Everyone remembers learning about decimals at school. Even if you don’t remember much about it, you will recall the long lists of numbers and the strange “moving” of the point when decimals are multiplied or divided by any multiple of 10. It can seem complicated at first to work with decimals, but if you can remember a few basic concepts and a couple of rules, it becomes a lot easier.

*Where should you start?*

Decimals are just fractions. A number with a decimal point and any other number after it is a whole number “and a bit”. So 23.5 is 23 and 0.5, or twenty-three and a half. 42.0 is just 42.

So the reason they are called “decimals” is that they are a way of putting fractions into the place value system. When children start school, they learn about “tens and units” – 835 is made up of eight hundreds, three tens and five units, for example. Each digit in a number “stands for” something, such as thousands, units, or millions. Decimals express fractions in exactly the same way.

As you look from left to right at a number, the quantity represented by the digit gets smaller by a factor of 10 each time. The decimal point is the dividing line between whole number and fraction: to the right of the decimal point the number being represented is less than 1.

To take an example: A police officer measures a car’s speed at 74.345mph.

At first sight this appears to be a complicated number. The whole number, to the left of the decimal point, is 74. There are 74 “and a bit” miles per hour. The fraction part of it is three tenths, four hundredths, and five thousandths. With each step to the right the digits get ten times smaller, starting with tenths, which are ten times smaller than units (0.6 x 10 = 6, for example).

*How can we do calculations involving this number?*

If the speed limit was 70mph, the police could very easily calculate by how much the car was breaking the limit. Write 70mph as 70.000, to match the digits in 74.345, and simply take the smaller number away from the larger, using the normal rules of subtraction but remembering where the decimal point is. The answer is 4.345mph. If the police were testing the car, and needed it to be 10.5mph faster, then they could simply add the two numbers together. As before, write 10.5 as 10.500, to make the calculation easier to perform by hand, and add normally. The answer is 84.845mph.

One thing that the use of decimals really enables (compared to “ordinary” fractions) is easy multiplication or division by multiples of 10. Since they express a quantity in base-10, multiplying by 10 moves everything a space to the left: 34.21 x 10 = 342.1 since every digit in the number is now ten times greater than it was. Division by ten is the same process but in reverse: 34.21 ÷ 10 = 3.421, since each digit in the number is now ten times smaller.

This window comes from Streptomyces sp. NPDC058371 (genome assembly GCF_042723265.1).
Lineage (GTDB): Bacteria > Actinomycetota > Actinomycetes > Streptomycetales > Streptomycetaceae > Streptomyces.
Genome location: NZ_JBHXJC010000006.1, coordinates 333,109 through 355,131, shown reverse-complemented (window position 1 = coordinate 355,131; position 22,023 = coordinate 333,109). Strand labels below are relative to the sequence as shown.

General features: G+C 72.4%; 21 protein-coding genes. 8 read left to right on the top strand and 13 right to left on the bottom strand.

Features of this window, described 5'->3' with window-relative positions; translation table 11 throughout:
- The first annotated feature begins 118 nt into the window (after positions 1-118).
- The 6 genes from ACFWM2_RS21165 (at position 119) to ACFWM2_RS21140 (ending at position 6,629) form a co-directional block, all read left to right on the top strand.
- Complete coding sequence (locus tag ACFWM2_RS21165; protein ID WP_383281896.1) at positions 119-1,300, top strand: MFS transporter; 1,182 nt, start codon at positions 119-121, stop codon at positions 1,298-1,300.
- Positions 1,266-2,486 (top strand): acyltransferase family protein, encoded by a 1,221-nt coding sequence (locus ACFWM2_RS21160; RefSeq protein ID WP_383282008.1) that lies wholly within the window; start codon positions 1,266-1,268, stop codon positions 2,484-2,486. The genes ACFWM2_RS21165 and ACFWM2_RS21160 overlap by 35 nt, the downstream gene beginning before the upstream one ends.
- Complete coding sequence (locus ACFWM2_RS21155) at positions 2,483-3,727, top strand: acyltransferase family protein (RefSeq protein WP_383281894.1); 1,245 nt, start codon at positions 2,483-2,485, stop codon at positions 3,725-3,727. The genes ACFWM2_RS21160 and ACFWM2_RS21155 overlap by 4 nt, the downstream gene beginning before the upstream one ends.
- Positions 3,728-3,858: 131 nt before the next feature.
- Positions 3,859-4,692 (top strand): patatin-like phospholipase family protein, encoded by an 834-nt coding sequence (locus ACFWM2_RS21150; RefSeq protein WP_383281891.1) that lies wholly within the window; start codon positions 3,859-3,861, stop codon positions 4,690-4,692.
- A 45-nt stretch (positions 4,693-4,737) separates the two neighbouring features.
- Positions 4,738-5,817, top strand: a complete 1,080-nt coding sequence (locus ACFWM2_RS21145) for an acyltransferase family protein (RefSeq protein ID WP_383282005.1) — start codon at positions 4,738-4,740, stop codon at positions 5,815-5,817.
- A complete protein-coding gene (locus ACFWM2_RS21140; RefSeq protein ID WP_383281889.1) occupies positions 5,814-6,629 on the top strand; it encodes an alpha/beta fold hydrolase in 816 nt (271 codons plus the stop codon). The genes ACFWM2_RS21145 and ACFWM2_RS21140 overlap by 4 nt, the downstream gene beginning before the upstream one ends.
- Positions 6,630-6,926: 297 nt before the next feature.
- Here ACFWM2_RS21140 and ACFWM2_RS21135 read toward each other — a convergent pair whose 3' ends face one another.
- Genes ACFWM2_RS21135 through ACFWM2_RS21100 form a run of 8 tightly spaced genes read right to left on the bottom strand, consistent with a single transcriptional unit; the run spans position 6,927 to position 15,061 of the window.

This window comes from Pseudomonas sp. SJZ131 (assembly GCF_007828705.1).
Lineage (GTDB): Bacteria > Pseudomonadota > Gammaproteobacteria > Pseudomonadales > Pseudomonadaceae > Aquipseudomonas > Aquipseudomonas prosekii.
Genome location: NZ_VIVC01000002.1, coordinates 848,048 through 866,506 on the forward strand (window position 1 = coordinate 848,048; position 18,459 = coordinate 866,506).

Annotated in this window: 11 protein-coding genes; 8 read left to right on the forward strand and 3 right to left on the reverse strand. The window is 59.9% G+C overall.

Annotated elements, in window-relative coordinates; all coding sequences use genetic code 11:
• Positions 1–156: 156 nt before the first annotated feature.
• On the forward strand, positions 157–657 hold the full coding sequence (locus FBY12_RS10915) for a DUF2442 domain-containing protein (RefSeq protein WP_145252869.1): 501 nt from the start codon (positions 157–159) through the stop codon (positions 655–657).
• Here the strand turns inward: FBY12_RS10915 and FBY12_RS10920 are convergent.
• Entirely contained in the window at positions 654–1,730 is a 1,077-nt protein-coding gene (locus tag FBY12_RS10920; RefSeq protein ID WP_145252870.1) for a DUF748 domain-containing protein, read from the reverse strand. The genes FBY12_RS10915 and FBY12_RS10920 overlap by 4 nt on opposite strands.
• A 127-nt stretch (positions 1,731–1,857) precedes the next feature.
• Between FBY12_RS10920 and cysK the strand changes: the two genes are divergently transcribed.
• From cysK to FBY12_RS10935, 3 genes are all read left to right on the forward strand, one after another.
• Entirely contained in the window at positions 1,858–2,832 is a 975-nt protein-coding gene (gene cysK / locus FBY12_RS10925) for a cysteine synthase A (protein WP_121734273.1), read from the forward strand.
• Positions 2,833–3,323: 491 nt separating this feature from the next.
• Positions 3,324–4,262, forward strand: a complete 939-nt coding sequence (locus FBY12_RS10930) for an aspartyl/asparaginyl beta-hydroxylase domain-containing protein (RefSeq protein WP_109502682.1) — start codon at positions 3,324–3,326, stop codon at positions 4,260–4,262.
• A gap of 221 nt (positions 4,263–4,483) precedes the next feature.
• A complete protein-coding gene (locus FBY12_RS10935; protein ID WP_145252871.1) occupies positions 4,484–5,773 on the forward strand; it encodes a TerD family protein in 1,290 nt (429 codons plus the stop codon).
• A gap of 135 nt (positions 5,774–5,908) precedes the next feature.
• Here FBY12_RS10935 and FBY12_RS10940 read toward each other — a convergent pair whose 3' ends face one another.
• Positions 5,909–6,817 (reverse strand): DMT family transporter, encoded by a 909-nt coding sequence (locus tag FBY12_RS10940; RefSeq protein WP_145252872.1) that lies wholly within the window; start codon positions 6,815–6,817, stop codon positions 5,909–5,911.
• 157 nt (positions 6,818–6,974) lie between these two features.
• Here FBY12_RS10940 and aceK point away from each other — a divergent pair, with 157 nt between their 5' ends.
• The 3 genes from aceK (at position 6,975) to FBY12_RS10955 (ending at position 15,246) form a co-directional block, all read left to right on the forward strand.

Multiplying more complex decimals is simpler than you might imagine. Say you had to multiply 4.56 by 9.31. Set it out like a normal long multiplication and do the calculation. When you have the answer, count the number of digits that are to the right of the points in the two numbers you have used – in this case, .56 and .31. This makes four digits. Go back to your answer (424536) and, starting from the right, count four places to the left. That’s where the point goes. So 4.56 x 9.31 = 42.4536 or 42.5, rounding up to one decimal place. The answer always has as many digits after its decimal points as the two numbers you start with put together.

With division, again perform the calculation in the same ways as division of whole numbers. Set it out as a “bus stop” division, with a line separating the two numbers. This time, check where the decimal point is in the larger number (the dividend). Above the decimal point, put a new point, so that your answer will be a correct decimal. Try it with 85÷4. The answer is 21.25. Remembering to put the decimal point in exactly the same place above the dividend, 8.5÷4 will be 2.125 (ten times less).

A more difficult question would be something like 86.2÷4.3. Now you have decimal points in both numbers. The important thing to do is to remove the points by multiplying both numbers by the same amount – as long as you do the same thing to both numbers, it won’t affect the answer. In this case, multiply both by 10 to create 862÷43. Divide in the usual way!

Decimals are easier to work with than many people think. They allow very precise measurements to be made and it is useful if you are doing any kind of home improvement work, building or even shopping to be able to perform basic calculations with decimals. It is a good idea to practise some of the calculations first, so that you can feel more confident before you need to use them.